Megaw / McGaw DNA Project
Results Report as of 23 February 2010
Onlymales can test Y-DNA because it is the gene that makes a male a male. It ispassed directly from father to son. Haplogroups are DNA signatures that areused to look at migrations of man. A resource on this topic is Spencer Wells, DeepAncestry.
To learn more about the haplogroups and to see research and graphics of theY-DNA tree,
go to ISOGG YSNP Tree
. Additionalinformation can be found by searching the internet for the haplogroup you areinterested in. Be sure to specify Y-DNA Haplogroup.
The test kits have been sorted into their respective haplogroups. Thosehaplogroups listed in red are estimated by FTDNA. Those listed in green havebeen SNP tested to confirm the haplotype. More people are doing SNP testsbecause it can further refine what part of the haplogroup they come from. Thisis particularly true in Haplogroups E, G, I, J, and R. A few people do not haveassigned haplogroups because their haplotype numbers are somewhat unusual. Onlya SNP test can confirm the haplogroup when a haplotype (set of scores shown inDYS Values) is rare. When this happens, FTDNA performs a free “backbone” testto confirm the haplogroup.
•Y-DNA Haplogroup R1b is the most prolific haplogroup in Europe and its frequency changes in a cline from west (where it reaches a saturation point of almost 100% in areas of Western Ireland) to east (where it becomes uncommon in parts of Eastern Europe and virtually disappears beyond the Middle East.
--OGAP 1 - is closest to the R1b modal which is also the most common signature in the MacKenzie clan.
--OGAP 4- Scotland 1 group has the DNA signature of the Dalriada group which exists both in Scotland and in Ireland. The Dalriada DNA signature was first identified by Mark MacDonald of Clan Donald. A number of clans have a variant of this DNA signature. This group is descended from the genetic family of Erc, the king of the Irish Dal Riata in Antrim (Ulster) until 474. His sons Fergus Mor, Angus, and Loarn established the Scottish kingdom of Dalriada in 470.
--OGAP 20 - The Barron (80495, NZ) is most like the population found in Tayside and Central England.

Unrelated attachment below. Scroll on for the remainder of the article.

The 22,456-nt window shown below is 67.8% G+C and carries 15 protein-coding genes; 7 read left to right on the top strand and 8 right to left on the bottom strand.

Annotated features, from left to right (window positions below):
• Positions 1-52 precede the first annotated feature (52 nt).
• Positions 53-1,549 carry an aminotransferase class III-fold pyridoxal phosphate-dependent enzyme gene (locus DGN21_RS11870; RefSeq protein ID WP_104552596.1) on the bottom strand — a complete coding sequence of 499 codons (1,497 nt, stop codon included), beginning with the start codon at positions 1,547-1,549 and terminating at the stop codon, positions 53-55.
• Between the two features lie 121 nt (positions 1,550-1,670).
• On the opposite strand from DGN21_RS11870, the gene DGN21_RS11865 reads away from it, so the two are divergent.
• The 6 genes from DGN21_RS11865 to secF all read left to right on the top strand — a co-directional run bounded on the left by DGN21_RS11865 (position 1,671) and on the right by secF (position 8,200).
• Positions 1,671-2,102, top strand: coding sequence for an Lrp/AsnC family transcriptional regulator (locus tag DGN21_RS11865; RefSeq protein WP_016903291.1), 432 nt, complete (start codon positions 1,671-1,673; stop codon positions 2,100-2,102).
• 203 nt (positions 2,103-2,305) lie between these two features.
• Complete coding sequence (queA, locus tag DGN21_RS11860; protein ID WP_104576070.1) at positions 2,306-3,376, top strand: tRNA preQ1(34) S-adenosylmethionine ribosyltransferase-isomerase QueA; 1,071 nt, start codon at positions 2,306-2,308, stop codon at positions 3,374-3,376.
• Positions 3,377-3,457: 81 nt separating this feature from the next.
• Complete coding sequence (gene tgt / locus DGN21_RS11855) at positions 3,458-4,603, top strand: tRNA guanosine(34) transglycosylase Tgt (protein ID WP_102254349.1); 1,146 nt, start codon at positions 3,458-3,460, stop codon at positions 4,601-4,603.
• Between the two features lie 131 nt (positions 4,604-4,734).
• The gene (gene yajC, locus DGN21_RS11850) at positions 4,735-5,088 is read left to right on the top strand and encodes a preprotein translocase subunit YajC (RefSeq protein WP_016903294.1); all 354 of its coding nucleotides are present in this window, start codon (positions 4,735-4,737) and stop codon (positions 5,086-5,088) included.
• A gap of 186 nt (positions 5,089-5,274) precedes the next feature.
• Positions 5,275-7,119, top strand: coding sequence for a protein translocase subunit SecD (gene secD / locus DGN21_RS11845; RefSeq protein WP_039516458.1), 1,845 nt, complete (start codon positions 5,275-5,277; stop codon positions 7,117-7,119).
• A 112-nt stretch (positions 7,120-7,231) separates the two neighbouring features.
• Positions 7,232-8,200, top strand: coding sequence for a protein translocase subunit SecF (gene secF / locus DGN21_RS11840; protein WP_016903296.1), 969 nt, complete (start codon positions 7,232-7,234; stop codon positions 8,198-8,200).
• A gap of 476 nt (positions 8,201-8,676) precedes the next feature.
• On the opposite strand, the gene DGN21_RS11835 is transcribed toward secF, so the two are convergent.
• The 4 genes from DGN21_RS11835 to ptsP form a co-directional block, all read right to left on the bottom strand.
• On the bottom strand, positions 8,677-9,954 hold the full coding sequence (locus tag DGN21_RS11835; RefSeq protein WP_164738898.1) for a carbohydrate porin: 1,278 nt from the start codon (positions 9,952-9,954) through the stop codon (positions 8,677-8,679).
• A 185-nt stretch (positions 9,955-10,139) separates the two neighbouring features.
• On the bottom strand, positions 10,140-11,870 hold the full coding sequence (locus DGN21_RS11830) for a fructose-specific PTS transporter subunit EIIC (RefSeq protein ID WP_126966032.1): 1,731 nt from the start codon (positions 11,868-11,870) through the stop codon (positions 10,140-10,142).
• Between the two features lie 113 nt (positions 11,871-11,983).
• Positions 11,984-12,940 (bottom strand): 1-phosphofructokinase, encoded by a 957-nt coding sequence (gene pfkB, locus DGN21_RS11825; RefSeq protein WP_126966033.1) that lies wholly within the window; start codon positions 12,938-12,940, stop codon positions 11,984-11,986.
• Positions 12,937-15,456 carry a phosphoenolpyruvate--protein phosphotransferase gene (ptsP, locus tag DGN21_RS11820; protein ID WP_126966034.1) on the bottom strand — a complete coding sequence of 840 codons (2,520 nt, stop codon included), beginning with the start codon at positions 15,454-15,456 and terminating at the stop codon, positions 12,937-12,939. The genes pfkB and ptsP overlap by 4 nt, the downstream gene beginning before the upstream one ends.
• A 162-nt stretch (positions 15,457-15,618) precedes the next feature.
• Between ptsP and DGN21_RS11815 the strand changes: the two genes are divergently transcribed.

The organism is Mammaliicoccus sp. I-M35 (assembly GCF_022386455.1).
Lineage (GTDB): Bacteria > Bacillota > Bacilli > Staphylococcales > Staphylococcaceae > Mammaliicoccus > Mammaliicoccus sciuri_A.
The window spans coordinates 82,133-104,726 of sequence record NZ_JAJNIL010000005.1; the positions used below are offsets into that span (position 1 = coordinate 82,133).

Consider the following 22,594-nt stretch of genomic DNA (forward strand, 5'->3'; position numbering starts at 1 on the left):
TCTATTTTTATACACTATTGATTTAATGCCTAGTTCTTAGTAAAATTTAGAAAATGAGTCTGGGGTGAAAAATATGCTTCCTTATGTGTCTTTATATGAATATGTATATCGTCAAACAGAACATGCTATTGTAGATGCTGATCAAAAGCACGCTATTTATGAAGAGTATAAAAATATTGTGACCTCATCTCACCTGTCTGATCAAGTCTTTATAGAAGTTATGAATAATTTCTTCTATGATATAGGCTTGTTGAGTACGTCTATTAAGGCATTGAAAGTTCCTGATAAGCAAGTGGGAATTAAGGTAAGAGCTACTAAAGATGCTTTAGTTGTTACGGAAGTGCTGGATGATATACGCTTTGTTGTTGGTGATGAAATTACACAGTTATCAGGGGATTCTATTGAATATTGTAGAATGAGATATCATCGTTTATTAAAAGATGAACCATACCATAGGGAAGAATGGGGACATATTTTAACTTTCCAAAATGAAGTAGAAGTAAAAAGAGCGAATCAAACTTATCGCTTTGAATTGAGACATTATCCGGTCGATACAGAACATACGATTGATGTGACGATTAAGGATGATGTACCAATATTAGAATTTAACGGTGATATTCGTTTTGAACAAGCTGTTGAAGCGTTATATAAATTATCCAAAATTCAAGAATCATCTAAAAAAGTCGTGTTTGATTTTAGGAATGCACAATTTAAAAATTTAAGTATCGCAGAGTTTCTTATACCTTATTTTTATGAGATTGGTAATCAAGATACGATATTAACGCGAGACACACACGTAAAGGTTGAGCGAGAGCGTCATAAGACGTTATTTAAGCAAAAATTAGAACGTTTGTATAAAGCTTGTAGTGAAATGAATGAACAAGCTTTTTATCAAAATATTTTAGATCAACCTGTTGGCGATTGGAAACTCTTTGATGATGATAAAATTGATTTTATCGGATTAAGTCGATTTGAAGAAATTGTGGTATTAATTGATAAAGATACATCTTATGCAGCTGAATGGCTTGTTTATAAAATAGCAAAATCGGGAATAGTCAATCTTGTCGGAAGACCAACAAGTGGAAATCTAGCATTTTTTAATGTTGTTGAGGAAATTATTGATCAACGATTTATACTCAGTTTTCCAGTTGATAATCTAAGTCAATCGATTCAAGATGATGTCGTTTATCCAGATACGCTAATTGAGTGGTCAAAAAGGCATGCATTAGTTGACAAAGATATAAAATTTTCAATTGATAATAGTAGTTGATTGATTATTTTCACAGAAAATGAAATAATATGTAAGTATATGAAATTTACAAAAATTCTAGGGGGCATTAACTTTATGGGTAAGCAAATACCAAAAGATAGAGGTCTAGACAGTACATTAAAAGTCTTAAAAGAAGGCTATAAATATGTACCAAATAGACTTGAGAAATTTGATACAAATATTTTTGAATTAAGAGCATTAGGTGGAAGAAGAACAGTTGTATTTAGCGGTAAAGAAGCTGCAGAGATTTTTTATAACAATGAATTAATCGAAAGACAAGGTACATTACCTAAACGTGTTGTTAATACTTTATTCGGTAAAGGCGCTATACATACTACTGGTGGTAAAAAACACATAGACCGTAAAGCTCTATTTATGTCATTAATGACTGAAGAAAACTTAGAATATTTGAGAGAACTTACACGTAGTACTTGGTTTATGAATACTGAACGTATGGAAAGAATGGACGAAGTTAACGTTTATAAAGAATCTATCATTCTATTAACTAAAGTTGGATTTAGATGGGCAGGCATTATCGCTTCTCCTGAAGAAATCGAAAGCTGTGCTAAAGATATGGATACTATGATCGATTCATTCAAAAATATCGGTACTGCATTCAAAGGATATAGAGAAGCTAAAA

--OGAP 24- Isles/Irish - A Megaw (37799) family in Australia has been found to have common ancestry with a Megaw (37927) family in the United States about 600 years ago. Both lines can trace their families to Northern Ireland and have family stories of Scottish heritage. This type of lineage seems to have moved back and forth between Scotland and Ireland and is found in the western Scottish isles. Tester 143086 comes from Newry as does 37799. Tester 158783 traces to Ayrshire and then to Northern Ireland.
mtDNA test kits are also arranged by mtdnaHaplogroups. mtDNA is passed from the female to all of her children, so bothfemales and males have mtDNA, but males cannot pass it to succeedinggenerations. mtDNA Haplogroups with the same name as Y-DNA Haplogroups have norelationship with each other. An example is that mtDNA Haplogroup K has adifferent history from Y-DNA Haplogroup K. mtDNA Haplogroups show the deepancestry of the tester and are described in Spencer Wells, Deep Ancestry.Descriptions are also available on the tester's personal page under mtDNA -Results. Additional information can be found by searching the internet for thehaplogroup you are interested in. Be sure to specify mtDNA Haplogroup.
•mtDNA Haplogroup H (also known as Helena) comprises 40 to 60 % of the mtDNAgene pool in Western Europe and as such is considered the most successful ofthe mtDNA haplogroups in reproducing itself. It also comprises about 20 % ofsouthwest Asian lineages, 15 % of central Asian lineages and 5 % of northernAsian lineages.
•mtDNA Haplogroup K (also known as Katrine) has a wide distribution includingareas of Europe, northern Africa, India, Arabia, the northern CaucasusMountains and throughout the near East.
•mtDNA Haplogroup V (also known as Velda) tends to be restricted to western,central, and northern Europe. It is found in 12% of Basques and is thought tohave been established within the European refuge during the last Ice Age.